This is the first in a series of postings over the next few weeks where I hope to show that by becoming an “out of the box teacher” you can actually achieve the goals of the “stay in the box” crowd.
Even though my first administrator went on to other things following my first year in the classroom I still saw him at least once a year as he breezed down the hall getting a handshake or hug here and there. He was a fairly hands-off kind of guy during my first year….I rarely saw him. He was a former basketball coach so he often employed his coaching tactics to the inhabitants of his school from the youngest to the oldest. He referred to many of us by our last names. My own last name of Cooper suddenly became “Coop”. He employed certain phrases to keep his team in focus and working together to meet his goal. He’d say things like “go team”, “keep it in focus”, “you know what to do”, or one that has signficance to me “stay in the box”. As for me and other staff members we took the last one to mean “don’t rock the boat”, stay in sinc with the team, or conform, conform, conform.
So what was my administrator’s goal? Quite simply it was for the school to run smoothly….no problems of any kind especially any he might have to deal with personally. He was all about appearance and a united front was key.
Today he’s no longer with the school system but still visits our campus as a community representative. He always receives a hug from me on those visits and always begins our visit by flinging open my classroom door, filling the doorway with his very tall form, and booms, “Well, howya doin’ Coop?”
I received a reprimand from him only once.Our team of teachers had decided to go out to lunch on a work day as so many educators do across the country. It’s one of those little pleasures you look forward to. One of our team members lived close by and had prepared a magnificent luncheon for us. It was so magnificient that we were approximately thirty minutes late getting back to school. Apparently our coach….er…administrator had decided to venture forth from his office to walk down our hall and found empty classrooms when he should have found a least one team member…er….teacher in each room. After we returned and thinking we were in the clear we all got back to work when suddenly over the intercom came our fearless leader’s voice.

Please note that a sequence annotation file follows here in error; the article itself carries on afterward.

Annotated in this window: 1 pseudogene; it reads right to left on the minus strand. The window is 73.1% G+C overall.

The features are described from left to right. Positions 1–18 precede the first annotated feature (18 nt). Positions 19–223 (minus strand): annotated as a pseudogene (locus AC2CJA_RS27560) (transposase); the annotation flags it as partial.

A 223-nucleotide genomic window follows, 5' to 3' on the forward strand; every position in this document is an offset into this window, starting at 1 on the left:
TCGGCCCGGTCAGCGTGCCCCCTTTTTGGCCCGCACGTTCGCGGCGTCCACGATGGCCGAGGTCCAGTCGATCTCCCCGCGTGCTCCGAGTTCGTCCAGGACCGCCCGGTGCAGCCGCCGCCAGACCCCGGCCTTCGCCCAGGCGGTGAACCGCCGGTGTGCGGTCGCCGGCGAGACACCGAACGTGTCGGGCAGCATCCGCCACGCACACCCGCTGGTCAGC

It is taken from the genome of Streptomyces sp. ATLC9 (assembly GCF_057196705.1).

He requested a visit from our team leader. After a few minutes another team member was called, and then another, and then another. By this time of course the team leader had already returned and alerted us to the fact that coach…er….our administrator knew about about our long lunch.
Finally the intercom came on in my room where everyone had assembled to discuss the matter. “Coop,” his voice boomed, “I need you front and center, please.” By this time every staff member knew what was going on and I got quite a ribbing as I traversed my way through the maze of hallways to reach the front office.
He sat in his big overstuffed executive chair while I perched on a much smaller and lower chair across from him. His elbows rested on the arms of his chair and he kept pressing the fingers of each hand together. His very empty and very shiny cherry desktop gleamed. I knew not to touch it. A team member of mine had made the mistake once of steadying her body as she sat down by placing a hand on his desk, and he immediately got out the furniture polish and corrected the smudge that had been left behind while she looked on.
Several seconds ticked by. I smiled nervously as I waited for him to speak first.
Our meeting was one of the strangest I have ever had. The gist of the whole thing was during the prescribed lunch hour the front office expected us to be off campus. If we were off campus any other time and the front office was not aware of it the situation it could cause a problem if someone from the board office called wanting to speak with us or if an official came by wanting to visit with us. I apologized and stated I understood. All my administrator kept saying was, “Coop, I need ya’ to stay in the box. Those words “in the box” still echo in my head today.